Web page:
While you may suspect they are unrelated to one another, there may be a link between oral health and heart attacks that you need to be aware of.
This sounds incredibly strange, but when we explain the science behind the relationship, you will understand.
Let’s start by quickly talking about oral health in general, starting with how your mouth works.
A Quick Look At The Mouth’s Microbiome
Our bodies have a digestive system, and in that digestive system is what is referred to as a microbiome. This is essentially an ecosystem or environment composed of different microorganisms.
When people take a probiotic, they are doing it to supplement their microbiome and improve things like digestion and overall gut health.
Well, our mouth actually has a microbiome of it’s own! As you may already know, digestion actually begins in our mouth. Of course, when we chew the food breaks down, but there is more to it.
Our mouth is filled with tons of different microorganisms such as bacteria and fungi. Before you start freaking out, these are actually the good guys. They help break down food for further processing.
How Oral Health Affects The Rest Of Your Body
Knowing what you know now about our oral microbiome, you can imagine issues may arise if conditions are off in our mouth.
Studies have shown that those with good oral health have better immune function, keeping the bad bacteria and illnesses from infiltrating your body.
In those with bad oral health, the opposite may be true. Bad bacteria has a far easier time using the sugar and starches you consume to multiply, and cause serious health issues to arise. And, unfortunately for those in question, this can affect your heart health.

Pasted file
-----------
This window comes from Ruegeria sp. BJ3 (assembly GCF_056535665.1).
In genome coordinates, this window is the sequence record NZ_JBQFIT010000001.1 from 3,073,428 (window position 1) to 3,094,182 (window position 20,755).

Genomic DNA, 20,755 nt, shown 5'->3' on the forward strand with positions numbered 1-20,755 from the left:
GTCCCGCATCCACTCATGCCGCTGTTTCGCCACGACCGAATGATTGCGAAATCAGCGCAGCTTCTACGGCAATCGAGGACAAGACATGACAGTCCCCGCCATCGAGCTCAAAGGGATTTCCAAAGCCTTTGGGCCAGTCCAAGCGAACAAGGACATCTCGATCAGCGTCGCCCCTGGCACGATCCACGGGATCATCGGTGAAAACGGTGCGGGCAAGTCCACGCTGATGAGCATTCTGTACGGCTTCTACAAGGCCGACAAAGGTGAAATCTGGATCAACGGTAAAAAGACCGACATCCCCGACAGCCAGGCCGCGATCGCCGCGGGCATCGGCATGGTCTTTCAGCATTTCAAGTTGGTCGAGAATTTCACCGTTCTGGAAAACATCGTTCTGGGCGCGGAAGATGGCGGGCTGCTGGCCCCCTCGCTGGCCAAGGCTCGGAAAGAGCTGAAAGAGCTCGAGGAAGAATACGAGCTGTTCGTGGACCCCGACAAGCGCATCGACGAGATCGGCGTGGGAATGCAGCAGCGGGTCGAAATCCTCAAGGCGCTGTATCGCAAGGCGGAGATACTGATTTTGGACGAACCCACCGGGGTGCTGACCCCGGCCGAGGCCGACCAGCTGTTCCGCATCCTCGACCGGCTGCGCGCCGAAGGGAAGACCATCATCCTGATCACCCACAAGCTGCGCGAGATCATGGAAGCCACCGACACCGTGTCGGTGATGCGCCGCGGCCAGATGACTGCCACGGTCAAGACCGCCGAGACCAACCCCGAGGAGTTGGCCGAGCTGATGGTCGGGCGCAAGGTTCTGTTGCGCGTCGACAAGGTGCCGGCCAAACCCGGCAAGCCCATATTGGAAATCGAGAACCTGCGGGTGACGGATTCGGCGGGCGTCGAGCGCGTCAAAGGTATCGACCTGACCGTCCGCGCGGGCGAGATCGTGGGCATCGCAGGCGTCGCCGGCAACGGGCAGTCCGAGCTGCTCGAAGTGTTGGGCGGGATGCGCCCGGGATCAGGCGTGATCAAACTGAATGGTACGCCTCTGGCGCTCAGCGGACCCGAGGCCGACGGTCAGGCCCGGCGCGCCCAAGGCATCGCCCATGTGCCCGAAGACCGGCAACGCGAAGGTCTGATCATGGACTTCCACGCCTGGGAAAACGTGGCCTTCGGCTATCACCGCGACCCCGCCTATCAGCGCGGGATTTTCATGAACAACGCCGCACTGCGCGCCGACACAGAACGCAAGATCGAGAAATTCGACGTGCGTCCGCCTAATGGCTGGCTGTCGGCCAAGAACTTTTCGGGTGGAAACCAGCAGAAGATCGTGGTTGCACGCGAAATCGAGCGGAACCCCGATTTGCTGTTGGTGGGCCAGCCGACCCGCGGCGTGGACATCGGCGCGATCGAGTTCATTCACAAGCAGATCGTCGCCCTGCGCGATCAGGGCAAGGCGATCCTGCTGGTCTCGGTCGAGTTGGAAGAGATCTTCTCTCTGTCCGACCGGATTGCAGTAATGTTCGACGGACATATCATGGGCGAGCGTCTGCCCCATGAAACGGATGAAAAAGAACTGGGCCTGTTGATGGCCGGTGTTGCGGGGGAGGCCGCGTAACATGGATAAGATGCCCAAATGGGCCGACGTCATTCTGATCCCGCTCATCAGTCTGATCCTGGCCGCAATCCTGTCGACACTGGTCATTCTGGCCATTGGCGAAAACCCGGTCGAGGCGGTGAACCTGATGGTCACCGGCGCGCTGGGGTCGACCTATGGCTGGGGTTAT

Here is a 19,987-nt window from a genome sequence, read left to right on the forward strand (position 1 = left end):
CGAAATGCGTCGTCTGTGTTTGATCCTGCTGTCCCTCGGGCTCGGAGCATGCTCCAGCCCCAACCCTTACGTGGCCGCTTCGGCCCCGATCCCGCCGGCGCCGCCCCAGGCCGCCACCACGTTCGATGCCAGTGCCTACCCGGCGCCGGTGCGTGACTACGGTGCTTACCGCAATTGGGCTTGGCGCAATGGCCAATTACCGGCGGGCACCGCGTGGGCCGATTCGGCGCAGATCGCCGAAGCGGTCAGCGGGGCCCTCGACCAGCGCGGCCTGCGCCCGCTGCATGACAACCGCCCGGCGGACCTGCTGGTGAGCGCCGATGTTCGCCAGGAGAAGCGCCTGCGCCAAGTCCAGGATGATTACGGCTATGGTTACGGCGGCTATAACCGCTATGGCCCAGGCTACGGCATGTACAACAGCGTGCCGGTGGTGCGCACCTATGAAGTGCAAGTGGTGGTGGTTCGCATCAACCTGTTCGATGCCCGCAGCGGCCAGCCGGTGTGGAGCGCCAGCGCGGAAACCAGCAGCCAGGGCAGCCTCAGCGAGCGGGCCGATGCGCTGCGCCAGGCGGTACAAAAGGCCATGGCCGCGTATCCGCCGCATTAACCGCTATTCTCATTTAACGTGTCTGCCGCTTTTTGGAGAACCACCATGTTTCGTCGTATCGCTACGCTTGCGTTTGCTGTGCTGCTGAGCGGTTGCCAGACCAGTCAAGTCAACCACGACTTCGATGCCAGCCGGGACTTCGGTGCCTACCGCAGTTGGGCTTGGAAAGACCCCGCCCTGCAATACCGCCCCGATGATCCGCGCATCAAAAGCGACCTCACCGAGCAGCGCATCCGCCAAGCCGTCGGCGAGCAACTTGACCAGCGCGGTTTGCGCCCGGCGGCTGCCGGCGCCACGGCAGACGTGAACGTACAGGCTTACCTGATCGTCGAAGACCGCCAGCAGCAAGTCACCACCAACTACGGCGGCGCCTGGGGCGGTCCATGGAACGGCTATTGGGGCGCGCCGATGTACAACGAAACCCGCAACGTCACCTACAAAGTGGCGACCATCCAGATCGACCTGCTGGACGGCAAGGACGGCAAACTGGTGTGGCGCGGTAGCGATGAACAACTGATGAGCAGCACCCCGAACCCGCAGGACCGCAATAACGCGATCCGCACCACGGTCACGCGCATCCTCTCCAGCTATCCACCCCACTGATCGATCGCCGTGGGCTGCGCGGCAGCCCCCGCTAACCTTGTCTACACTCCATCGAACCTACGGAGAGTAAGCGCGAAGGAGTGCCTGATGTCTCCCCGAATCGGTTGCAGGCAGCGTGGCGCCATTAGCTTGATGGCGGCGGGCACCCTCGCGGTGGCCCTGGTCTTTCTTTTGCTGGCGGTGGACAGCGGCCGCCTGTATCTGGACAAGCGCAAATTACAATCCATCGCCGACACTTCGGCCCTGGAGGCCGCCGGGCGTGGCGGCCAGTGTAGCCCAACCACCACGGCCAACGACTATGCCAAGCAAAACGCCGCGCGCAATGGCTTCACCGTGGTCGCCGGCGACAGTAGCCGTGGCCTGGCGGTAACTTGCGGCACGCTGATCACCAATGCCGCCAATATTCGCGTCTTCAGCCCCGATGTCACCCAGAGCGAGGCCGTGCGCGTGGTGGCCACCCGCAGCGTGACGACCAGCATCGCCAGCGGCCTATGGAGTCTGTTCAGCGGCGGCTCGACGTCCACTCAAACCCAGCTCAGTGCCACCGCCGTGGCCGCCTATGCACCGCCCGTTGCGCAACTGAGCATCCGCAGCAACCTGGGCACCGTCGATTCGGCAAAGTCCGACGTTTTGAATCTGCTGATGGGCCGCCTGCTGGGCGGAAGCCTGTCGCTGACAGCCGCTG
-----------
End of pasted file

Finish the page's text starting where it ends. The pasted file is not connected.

Oral Health And Heart Attacks – How They’re Related
Some of the same bacteria that can cause gum disease can infiltrate your blood stream, eventually making their way to your heart.
This, coupled with plaque from your teeth, can cause serious inflammation, blood clots, and more narrow blood vessels.
All of these things on their own are bad. But when combined into one perfect storm, they present a serious increase in risk for heart attacks and strokes.
Furthermore, long term effects won’t just lead to hypertension – they can actually infect the inner lining of your heart. This leads to endocarditis, and is an entire issue of it’s own.
So, Take Good Care Of Your Oral Health
Now, we don’t say this to scare you. In fact, issues related to oral health and heart attacks or strokes are usually preventable!
Visit your dentist regularly to catch issues early before they have a chance to become irreversible. Brush your teeth at least twice a day, floss regularly and avoid damaging foods and drinks with acidity and sugar.
If you just take good care of your oral health like you know you should, you won’t have to worry about it leading to other issues!